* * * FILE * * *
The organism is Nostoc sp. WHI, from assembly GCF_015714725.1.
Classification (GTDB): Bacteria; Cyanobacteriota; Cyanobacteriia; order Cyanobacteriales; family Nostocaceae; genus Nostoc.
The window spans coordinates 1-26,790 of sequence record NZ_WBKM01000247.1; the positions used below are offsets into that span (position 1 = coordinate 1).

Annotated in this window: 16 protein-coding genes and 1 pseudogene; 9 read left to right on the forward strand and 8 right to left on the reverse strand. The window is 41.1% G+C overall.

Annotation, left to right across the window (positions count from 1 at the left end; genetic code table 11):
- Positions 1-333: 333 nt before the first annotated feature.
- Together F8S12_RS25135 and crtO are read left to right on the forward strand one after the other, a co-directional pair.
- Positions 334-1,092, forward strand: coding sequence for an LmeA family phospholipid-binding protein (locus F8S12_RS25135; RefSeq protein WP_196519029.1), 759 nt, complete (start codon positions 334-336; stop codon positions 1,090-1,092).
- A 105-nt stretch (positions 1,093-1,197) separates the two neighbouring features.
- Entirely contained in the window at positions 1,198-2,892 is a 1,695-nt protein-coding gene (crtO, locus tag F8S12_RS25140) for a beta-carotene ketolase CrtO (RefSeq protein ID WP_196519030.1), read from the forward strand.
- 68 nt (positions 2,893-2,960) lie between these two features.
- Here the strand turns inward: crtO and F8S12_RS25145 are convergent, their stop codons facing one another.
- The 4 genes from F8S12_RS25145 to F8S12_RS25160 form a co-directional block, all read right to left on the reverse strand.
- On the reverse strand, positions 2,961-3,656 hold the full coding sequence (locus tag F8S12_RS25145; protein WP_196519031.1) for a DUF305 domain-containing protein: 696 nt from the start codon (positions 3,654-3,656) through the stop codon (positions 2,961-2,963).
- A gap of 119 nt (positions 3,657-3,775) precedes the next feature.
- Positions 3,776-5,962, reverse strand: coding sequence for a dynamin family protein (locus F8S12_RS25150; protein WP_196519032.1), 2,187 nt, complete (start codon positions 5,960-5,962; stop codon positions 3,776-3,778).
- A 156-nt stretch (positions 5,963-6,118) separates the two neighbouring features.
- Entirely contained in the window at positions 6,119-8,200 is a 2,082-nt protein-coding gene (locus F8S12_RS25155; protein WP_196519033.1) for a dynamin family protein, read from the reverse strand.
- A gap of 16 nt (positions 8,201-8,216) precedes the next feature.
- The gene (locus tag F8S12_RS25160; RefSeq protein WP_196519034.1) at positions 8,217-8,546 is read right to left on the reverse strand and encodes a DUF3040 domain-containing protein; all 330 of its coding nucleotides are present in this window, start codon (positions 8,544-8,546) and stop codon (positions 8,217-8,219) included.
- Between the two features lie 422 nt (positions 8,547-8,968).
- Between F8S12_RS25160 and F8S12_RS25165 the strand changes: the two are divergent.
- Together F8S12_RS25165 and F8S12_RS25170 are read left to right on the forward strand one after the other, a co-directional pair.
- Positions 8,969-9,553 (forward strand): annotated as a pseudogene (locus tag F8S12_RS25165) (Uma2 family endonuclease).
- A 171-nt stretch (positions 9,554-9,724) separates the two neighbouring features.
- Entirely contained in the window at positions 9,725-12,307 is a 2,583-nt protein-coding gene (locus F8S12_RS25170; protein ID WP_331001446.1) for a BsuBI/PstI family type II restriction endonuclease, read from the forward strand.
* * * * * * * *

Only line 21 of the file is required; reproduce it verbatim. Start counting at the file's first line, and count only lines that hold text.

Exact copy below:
- Between the two features lie 422 nt (positions 8,547-8,968).